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Sofia Ps.
4 mins read

Easter in Corfu

To say that Easter is a big deal in Corfu Island would be an understatement. Easter in Corfu is big. Really big. For many, the Holy Week (the week starting with Palm Sunday and ending with Easter Sunday) is the most important week of the whole year.

In Greece, we celebrate the traditional Christian Easter (Pascha) by remembering the death and resurrection of Jesus Christ (Orthodox Christianity is the dominant religion in the country). Easter season starts 48 days before Easter Sunday; people prepare by going to church, contemplating on their faith, keeping the Great lent, etc. Most, however, celebrate only the last period of this, which is the Holy Week.

In Corfu, the Holy Week is truly out of this world. There are many reasons why you should spend Easter in Corfu, but my personal favourites are the old town, the people, the traditions, and the music.

Tsoureki, cookies and red Easter eggs on a table in Greece celebrating Easter
When in Greece, make sure to try tsoureki (type of fragrant brioche) and Easter cookies, they are delicious!

The Old Town

Botides jars and a view of old Corfu town
Don't forget to buy "Botides" (clay-jars like the ones in the picture) in order to smash them on Saturday before Easter! Read more about this fascinating custom below -->

The town of Corfu is absolutely stunning. With many of its buildings being 400-500 years old, the old Corfu town is a UNESCO world heritage site. When you walk down the narrow lanes (called kandounia), seeing the old houses, churches and citadels, you really feel that you’ve travelled back in time and you’re lost in a Venetian medieval city. Of course, you can visit the town any time of the year. However, during Easter time it transforms into something very special. It’s celebrating and breathing and living along with its people. The red badges and flower decorations, the purple lights (symbol of grief), the smell of fogatsa (a type of local brioche) and other local delicacies and the music that’s always playing; all that create a magical atmosphere.

The people

The people of Corfu are always friendly and happy to welcome visitors to their gorgeous island. Many of them are passionate about local history and culture and are willing to share their knowledge. During Easter time this friendliness is multiplied by ten! They prepare for the Holy Week for many days -even weeks- ahead, devoted to making everything perfect, down to the last detail.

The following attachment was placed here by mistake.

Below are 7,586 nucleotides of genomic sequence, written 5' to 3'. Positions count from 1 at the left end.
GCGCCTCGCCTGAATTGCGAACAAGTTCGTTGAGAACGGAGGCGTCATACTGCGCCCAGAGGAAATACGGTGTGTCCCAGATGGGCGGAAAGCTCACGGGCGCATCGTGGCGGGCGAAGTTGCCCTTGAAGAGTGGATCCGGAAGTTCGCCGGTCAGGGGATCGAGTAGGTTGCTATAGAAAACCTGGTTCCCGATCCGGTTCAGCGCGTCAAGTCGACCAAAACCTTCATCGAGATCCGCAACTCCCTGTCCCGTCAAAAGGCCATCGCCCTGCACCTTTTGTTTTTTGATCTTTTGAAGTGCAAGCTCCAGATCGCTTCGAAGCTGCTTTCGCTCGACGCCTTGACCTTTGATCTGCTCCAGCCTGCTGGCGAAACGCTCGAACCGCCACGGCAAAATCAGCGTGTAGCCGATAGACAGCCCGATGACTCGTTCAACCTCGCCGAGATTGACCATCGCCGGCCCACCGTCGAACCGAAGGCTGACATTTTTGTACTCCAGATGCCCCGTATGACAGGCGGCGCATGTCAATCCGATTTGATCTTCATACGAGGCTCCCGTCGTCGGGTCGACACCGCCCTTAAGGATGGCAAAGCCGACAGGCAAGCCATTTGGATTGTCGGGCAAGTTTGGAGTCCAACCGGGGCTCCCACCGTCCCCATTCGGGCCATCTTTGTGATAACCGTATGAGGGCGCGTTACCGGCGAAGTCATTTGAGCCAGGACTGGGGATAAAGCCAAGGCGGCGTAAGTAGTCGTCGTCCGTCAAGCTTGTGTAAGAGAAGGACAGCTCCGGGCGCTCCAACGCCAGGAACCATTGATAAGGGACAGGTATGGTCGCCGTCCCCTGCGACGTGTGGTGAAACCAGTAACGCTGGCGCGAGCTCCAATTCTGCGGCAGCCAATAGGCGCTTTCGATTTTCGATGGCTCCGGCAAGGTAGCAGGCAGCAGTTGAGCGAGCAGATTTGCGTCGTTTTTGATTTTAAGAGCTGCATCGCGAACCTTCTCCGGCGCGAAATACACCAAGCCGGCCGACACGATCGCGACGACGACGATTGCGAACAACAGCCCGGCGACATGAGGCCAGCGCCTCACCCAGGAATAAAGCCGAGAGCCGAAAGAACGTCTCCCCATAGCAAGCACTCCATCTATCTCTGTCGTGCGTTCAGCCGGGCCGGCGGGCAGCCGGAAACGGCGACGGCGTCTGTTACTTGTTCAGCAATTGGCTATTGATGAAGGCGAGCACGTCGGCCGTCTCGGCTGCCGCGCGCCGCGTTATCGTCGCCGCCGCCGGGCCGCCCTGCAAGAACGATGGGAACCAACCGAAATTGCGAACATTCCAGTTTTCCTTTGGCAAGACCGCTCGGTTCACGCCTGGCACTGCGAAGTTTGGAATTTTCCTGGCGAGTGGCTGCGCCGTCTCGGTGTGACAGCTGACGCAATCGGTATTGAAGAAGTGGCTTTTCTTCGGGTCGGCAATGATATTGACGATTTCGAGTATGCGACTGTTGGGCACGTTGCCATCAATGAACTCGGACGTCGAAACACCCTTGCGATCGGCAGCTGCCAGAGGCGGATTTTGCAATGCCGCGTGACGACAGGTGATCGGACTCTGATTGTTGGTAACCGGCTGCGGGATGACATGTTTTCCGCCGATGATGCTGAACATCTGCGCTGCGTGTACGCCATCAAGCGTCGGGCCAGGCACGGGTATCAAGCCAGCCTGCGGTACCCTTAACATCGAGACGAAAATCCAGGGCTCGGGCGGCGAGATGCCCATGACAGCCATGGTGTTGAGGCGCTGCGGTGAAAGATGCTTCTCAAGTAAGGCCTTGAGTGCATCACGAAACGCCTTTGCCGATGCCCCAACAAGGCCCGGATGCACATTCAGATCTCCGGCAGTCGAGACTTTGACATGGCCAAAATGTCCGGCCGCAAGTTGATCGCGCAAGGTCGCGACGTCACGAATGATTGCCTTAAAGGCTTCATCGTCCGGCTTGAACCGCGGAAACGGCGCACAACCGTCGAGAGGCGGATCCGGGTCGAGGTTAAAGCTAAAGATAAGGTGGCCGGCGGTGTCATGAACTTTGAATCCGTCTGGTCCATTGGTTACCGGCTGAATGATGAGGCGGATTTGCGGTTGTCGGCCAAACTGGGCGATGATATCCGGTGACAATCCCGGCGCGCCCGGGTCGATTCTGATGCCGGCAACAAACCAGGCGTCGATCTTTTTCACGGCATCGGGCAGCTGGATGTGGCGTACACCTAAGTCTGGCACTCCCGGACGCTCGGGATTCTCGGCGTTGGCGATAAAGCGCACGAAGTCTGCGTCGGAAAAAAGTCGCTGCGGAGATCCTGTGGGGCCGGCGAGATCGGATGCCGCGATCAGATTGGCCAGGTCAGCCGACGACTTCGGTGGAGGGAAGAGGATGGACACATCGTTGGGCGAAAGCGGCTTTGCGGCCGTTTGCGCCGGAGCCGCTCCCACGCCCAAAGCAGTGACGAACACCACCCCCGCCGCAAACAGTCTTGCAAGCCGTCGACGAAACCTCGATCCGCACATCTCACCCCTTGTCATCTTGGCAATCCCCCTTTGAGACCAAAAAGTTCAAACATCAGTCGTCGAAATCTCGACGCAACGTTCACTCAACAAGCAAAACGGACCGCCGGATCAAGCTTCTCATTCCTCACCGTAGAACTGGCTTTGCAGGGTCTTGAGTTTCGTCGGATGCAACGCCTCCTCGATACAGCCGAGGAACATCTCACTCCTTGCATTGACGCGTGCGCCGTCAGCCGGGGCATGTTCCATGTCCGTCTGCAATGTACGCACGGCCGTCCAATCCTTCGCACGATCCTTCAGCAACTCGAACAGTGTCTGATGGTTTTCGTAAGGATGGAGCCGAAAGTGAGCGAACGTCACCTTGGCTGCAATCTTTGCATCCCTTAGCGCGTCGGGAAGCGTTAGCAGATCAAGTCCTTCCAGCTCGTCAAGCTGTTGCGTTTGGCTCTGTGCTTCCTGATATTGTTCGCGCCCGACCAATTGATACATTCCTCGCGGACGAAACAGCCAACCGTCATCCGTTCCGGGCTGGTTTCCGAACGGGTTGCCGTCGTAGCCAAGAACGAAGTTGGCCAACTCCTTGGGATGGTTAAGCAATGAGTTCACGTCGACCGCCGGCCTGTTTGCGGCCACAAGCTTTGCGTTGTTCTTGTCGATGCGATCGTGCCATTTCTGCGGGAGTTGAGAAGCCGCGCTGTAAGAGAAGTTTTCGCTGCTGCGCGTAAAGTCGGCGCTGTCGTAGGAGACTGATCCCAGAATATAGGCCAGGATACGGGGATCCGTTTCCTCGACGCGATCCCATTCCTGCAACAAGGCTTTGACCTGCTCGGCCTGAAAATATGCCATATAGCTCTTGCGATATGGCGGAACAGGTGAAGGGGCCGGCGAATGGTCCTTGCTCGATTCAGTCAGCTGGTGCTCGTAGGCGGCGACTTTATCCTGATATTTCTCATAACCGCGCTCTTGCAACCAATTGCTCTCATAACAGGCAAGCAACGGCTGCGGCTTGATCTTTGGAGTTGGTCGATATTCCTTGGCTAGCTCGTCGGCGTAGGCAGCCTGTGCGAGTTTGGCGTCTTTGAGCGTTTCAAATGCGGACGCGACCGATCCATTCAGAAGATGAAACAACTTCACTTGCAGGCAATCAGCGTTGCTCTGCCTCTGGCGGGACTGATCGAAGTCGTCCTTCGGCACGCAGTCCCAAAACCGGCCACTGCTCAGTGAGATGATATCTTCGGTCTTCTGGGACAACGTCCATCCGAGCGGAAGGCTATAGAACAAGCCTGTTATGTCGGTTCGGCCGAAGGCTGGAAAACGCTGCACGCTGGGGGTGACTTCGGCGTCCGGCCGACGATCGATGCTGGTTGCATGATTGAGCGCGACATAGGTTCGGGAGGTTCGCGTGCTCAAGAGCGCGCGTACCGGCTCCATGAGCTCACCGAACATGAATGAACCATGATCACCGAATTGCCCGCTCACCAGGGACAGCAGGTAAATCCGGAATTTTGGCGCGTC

Easter red eggs in Greek Orthodox tradition
On Thursday we dye the eggs red and decorate them. On Easter Sunday we play the egg-fight or egg-tapping and the one with the stronger egg is the winner!

They feel very proud and grateful that they have the privilege to continue the island’s special Easter customs, so they really put their heart and soul into this. Meeting people, watching them chat in the very characteristic local singing-like dialect and talking to them about Corfu and Easter… will be one the highlights of your visit.

The music

If you know anything about Corfu, you’ll know that Corfu means music and music means Corfu. Having a very long and significant music history, the Corfiot identity is intertwined with it. Music lies deep within our souls. This becomes evident during Easter time. The Philharmonic Societies (bands) of the island play incredible music at various concerts and events. The most magnificent event is on Good Friday and it’s called the Epitaph. It’s like a symbolic funeral for Jesus Christ, where traditionally the whole town participates in the funerary procession. In Corfu, there are 33 epitaphs on Good Friday. The bands accompany them playing music by Albinoni, Verdi, Chopin, and Mariani.